Retail Investors Could Be Drivers of Next Leg in Japan Equity Rally

In Japan, stocks are extending the bullishness accrued over the past couple months to start 2024. Some market observers believe that scenario can continue with contributions from the country’s retail investors.

That could be a positive signal for exchange traded funds such as the WisdomTree Japan Hedged Equity ETF (DXJ). Year-to-date, DXJ is higher by 21.21%, beating the S&P 500 by a margin of better than 2-to-1. The Bank of Japan seems a devoted fan of ETFs and institutional investors, propelling the rally by Japanese stocks.

Conversely, retail market participants haven’t been as active with Japanese equities. That’s par for the course, as those investors have long favored other asset classes due to the lengthy underperformance of stocks in their home country. After all, it took the Nikkei about three decades to reach and set new records.

Retail Investors Coming Off the Sidelines in Japan

Another recent note for the upside notched by DXJ and Japanese stocks is that Japan is finally experiencing much-needed inflation. The subsequent wage gains for workers there could catalyze the involvement of smaller investors with stocks.

Alongside such real income growth, the BOJ is likely to be looking for consumer surpluses to be allocated not to building up cash deposits, such as was the case during Japan’s ‘lost decades’, but to increasing their consumption. This would assist GDP growth and also put money to work in financial markets,” noted Naomi Fink, global strategist at Nikko Asset Management.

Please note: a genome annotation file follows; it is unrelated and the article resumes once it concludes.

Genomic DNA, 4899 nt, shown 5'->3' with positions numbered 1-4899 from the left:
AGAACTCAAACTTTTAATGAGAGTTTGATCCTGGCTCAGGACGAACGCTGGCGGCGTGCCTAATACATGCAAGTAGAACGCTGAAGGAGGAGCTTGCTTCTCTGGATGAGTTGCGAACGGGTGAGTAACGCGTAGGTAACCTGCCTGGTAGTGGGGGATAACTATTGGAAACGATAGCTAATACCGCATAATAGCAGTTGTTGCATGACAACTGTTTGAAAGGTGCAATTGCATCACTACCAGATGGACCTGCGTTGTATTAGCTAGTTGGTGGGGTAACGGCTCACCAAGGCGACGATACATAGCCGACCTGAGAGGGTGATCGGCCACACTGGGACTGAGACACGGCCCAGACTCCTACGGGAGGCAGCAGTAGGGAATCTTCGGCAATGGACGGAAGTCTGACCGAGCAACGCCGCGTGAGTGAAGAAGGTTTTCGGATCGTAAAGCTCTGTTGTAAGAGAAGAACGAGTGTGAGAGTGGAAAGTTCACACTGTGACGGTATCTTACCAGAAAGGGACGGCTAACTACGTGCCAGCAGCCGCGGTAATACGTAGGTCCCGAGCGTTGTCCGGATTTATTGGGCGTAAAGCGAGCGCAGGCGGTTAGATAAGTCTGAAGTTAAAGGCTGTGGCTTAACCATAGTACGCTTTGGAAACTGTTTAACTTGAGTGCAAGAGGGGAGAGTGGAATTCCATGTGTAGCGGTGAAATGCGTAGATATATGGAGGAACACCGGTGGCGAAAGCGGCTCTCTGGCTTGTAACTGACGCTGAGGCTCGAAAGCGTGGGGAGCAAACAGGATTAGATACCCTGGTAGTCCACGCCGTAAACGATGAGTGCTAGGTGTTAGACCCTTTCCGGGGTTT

Increased consumer spending in Japan is pertinent to investors considering DXJ. The ETF allocates nearly 20% of its weight to consumer cyclical stocks – its second-largest sector exposure. More consumer spending would undoubtedly be positive for Japan’s GDP figures. Households can also make a legitimate impact on stocks there.

Many Japanese retail investors spent years accumulating cash, stashing it in low or no interest bonds or cash instruments through years of easy monetary policy by the BOJ. However, an inflationary environment won’t reward that strategy.

“Reflation provides a monetary incentive for households to participate in financial markets and to seek returns at least capable of keeping up with inflation,” added Fink.

She points out that reforms by the Nippon Individual Savings Account (NISA) that took effect at the start of this year provide tax breaks to retail investors. Therefore, this could compel those market participants to get involved with Japanese equities over the near-term.

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